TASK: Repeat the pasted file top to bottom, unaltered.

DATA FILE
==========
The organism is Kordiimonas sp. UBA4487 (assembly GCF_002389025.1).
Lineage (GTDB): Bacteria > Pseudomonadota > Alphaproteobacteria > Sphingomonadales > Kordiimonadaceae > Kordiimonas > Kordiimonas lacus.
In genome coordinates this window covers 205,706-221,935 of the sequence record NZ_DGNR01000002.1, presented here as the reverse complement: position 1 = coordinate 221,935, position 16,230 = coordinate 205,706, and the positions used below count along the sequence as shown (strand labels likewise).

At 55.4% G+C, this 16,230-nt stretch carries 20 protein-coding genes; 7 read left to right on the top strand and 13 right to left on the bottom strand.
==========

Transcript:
The organism is Kordiimonas sp. UBA4487 (assembly GCF_002389025.1).
Lineage (GTDB): Bacteria > Pseudomonadota > Alphaproteobacteria > Sphingomonadales > Kordiimonadaceae > Kordiimonas > Kordiimonas lacus.
In genome coordinates this window covers 205,706-221,935 of the sequence record NZ_DGNR01000002.1, presented here as the reverse complement: position 1 = coordinate 221,935, position 16,230 = coordinate 205,706, and the positions used below count along the sequence as shown (strand labels likewise).

At 55.4% G+C, this 16,230-nt stretch carries 20 protein-coding genes; 7 read left to right on the top strand and 13 right to left on the bottom strand.